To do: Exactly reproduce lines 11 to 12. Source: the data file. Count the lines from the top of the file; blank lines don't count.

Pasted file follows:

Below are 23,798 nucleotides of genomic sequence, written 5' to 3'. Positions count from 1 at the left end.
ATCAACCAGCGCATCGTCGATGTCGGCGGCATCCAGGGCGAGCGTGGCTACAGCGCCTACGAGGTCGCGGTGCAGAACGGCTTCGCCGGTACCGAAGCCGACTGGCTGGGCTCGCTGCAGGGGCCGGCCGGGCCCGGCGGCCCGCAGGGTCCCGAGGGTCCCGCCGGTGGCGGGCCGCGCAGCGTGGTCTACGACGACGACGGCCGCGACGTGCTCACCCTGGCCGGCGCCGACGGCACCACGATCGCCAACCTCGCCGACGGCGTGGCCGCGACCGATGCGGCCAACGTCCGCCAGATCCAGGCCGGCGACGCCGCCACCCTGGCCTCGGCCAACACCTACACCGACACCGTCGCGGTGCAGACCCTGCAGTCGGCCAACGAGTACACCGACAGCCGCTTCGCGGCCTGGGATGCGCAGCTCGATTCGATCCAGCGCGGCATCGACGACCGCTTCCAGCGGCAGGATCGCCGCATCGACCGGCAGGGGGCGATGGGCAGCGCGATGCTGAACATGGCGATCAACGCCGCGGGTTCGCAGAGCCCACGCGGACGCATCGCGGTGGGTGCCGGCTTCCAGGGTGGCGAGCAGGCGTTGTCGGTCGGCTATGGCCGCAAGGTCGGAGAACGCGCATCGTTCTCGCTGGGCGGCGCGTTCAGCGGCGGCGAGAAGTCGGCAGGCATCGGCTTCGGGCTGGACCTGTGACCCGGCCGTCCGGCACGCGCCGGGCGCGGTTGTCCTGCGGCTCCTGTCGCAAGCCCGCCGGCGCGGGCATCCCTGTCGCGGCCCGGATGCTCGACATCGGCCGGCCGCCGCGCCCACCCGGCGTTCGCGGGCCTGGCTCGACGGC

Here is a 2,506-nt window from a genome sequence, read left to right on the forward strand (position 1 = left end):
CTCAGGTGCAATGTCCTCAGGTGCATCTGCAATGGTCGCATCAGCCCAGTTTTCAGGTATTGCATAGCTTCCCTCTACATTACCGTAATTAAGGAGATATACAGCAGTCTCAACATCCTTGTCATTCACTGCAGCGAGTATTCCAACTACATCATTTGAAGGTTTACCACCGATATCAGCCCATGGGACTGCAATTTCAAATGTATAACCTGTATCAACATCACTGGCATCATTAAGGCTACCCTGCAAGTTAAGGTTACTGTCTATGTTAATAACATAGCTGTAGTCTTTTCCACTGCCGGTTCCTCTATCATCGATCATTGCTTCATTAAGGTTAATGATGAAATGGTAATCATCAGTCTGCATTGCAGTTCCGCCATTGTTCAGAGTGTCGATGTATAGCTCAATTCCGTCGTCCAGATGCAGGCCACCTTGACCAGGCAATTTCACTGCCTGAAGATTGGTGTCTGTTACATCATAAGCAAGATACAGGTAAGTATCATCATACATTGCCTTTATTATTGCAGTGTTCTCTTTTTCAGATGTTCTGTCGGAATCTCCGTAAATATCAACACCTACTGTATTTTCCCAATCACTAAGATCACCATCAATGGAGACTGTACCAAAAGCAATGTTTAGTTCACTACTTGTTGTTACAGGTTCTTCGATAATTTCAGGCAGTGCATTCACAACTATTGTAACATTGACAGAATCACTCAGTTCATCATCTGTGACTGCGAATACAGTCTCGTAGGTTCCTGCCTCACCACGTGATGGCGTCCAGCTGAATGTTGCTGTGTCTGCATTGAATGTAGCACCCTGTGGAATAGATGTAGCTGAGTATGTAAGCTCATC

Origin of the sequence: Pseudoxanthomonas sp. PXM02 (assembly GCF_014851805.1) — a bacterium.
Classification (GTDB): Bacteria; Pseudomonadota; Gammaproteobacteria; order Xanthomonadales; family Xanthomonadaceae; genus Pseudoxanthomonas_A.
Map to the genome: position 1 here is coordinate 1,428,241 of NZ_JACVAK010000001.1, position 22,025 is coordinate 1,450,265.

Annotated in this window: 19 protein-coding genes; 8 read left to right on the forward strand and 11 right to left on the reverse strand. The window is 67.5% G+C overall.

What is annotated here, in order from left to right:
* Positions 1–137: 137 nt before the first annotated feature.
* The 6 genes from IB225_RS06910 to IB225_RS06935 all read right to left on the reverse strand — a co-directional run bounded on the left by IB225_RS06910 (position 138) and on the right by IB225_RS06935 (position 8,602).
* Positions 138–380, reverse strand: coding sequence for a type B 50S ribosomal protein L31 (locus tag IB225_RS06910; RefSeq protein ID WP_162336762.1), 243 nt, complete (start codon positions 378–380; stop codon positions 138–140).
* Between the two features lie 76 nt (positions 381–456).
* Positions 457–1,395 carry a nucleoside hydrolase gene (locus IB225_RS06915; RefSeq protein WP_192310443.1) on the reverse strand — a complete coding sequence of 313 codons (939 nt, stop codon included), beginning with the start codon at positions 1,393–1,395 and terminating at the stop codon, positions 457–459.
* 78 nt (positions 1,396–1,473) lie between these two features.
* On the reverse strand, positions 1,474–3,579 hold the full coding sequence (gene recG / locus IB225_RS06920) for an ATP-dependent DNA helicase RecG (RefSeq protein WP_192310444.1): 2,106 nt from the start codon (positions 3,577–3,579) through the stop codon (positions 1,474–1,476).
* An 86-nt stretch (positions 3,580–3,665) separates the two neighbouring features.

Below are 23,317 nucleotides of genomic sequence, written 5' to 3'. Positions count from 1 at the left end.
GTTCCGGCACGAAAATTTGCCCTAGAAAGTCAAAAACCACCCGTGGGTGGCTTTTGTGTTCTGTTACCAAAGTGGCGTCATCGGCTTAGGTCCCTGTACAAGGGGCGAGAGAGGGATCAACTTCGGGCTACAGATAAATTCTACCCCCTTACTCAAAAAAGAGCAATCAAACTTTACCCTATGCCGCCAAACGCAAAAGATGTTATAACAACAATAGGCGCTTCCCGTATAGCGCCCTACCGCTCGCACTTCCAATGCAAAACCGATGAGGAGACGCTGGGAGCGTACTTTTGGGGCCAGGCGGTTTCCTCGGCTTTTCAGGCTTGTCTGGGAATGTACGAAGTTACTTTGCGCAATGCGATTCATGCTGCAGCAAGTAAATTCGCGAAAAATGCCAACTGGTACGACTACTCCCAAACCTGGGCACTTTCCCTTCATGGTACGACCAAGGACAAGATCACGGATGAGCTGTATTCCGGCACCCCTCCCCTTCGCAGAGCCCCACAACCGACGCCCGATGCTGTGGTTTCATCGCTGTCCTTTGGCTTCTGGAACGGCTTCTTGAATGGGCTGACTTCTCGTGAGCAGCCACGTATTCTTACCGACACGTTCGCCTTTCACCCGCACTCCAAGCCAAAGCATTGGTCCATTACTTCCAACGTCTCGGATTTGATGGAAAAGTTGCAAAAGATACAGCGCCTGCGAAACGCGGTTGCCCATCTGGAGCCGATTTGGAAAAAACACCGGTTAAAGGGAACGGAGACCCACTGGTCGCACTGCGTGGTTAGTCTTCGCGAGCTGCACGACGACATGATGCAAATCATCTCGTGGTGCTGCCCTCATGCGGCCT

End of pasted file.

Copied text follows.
* The 6 genes from IB225_RS06910 to IB225_RS06935 all read right to left on the reverse strand — a co-directional run bounded on the left by IB225_RS06910 (position 138) and on the right by IB225_RS06935 (position 8,602).
* Positions 138–380, reverse strand: coding sequence for a type B 50S ribosomal protein L31 (locus tag IB225_RS06910; RefSeq protein ID WP_162336762.1), 243 nt, complete (start codon positions 378–380; stop codon positions 138–140).